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Jan. 6 Letters to the Editor

There is hope

The beginning of the second decade of the 21st century is a good time to reflect on decades of signing petitions, making phone calls, writing letters to Congress members and attending marches and rallies. Sadly, it has become obvious that a government “of the people, by the people and for the people” is neither practiced nor recognized by most elected and appointed officials. From the president on down comes a vast assortment of crimes against humanity.

Inside America’s institutions, “business as usual” includes lies, corruption, greed and abuse of office. Corporations “too big to fail” receive on every level greater support from government than most Americans.

It is no longer believable that most politicians have America’s best interests in mind.

With increases in homelessness and unemployment, politicians and the wealthiest are content to sit back, receiving free health care and fantastic retirement benefits, and leaving only the tiniest crumbs for the rest. Shame on presidents, past and present, Congress members, corporate executives, and all who have promoted “trickle down mean spiritedness.”

But we have reason to remain optimistic. America is a great country with a great Constitution. The vast majority of Americans are honest, hard working, loving human beings with an uncanny ability to cope under the stressful, insecure conditions forced on them. They will endure, and they will not stop working until a just political agenda is achieved. Maybe it will happen this year. If not in 2011, then perhaps by the end of this decade.

Les Simon



Drugs too easily had

After reading the story about how Maine is the top-ranked state for painkiller addiction I would like to explain why.

Since October, I have been in constant pain due to a back injury and have been to both emergency rooms at the two local hospitals in Bangor for pain relief. I was shocked when I was seen by a physician at Eastern Maine Medical Center who did not examine me, ran no tests, never put a hand on me, just asked a few questions and then asked me, “What do you want for a pain med?”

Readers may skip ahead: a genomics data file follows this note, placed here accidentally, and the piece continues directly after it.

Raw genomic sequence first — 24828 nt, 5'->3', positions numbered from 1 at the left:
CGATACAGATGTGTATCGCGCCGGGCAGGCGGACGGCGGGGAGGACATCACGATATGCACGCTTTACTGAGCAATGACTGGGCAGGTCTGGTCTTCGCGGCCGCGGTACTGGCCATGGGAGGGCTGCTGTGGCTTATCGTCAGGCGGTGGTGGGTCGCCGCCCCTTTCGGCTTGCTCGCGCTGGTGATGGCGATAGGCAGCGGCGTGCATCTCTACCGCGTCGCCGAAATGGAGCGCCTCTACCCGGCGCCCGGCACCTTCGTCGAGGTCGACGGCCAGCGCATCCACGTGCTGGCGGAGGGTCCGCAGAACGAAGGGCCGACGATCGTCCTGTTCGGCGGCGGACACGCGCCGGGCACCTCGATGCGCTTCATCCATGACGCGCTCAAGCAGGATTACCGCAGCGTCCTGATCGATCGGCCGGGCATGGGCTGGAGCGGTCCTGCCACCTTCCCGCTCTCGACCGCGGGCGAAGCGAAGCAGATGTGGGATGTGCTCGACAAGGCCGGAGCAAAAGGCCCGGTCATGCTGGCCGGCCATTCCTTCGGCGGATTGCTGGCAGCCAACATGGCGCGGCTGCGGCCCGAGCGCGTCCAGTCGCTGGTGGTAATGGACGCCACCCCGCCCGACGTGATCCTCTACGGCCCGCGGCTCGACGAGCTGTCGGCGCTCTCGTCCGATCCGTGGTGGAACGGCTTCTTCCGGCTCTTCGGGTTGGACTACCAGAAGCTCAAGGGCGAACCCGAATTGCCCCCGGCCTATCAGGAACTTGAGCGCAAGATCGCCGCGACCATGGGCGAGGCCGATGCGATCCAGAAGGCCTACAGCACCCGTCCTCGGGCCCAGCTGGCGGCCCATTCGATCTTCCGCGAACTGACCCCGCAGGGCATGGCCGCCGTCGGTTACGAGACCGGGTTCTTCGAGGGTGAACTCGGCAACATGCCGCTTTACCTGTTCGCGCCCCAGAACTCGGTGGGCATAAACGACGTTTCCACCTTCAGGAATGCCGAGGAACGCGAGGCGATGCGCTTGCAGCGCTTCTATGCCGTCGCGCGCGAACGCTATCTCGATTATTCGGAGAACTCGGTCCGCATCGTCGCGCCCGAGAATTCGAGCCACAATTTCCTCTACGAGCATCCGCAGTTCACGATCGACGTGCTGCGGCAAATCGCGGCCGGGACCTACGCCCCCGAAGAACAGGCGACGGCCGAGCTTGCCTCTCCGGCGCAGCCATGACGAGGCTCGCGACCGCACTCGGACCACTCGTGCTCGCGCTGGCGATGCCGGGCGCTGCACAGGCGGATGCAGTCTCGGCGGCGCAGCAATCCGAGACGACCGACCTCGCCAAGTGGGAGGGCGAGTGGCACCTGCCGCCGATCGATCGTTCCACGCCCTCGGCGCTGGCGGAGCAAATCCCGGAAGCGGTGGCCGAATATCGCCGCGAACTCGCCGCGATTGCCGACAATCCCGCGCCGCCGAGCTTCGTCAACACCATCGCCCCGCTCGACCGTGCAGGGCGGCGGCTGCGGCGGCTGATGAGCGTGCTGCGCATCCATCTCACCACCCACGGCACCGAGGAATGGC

Is it any wonder why our state is ranked No. 1? We may have plenty of doctors, but we do not have enough doctors who care about the patients. Instead, we have doctors showing up for work and just getting through their shift, asking us patients, “What would you like?”

Laurie Bjork



Choose peace

In his letter about the Middle East, Roger Greene says we can only hope for a miracle for the Palestinian cause because it is in conflict with “Israel’s evil agenda.” This portrayal of Israel as evil is no more true that the portrayal of all Palestinians as terrorists.

The Middle East tragedy has been long and complex with extremists on both sides driving their agendas to the detriment of their peoples. Even so, most Palestinians and Israelis believe that a two-state solution is their best opportunity for peace and security.

It is time to stop hoping for miracles and double our efforts in support of peace. You can join J Street (www.jstreet.org), which offers opportunities for Americans to actively advocate for real peace and security for Israel, the Palestinians, and the entire Middle East.

America’s longstanding relationship with Israel and historical role in the region allows the U.S. to urgently lead toward a two-state solution. Our congressional leaders need to hear from us.

Barbara Kates



Smart shopper

Years ago the Bangor Daily News had a feature on the editorial page called “Graffiti.” I remember one in particular, it said “Unemployment, Made in Japan.” Now it would say “Made in China.”

So, I decided for Christmas 2010 I would purchase only products made in the U.S.A. or Canada. With the exception of three items (I was told they were made in the U.S., but when I got them, they weren’t) I was successful in finding all I wanted. Quite a few were products actually made in Maine, purchased at local craft fairs. A lot of my gifts were purchased online, using free shipping, but with a bit of effort and research, I found everything I wanted.

Peggy Mahar



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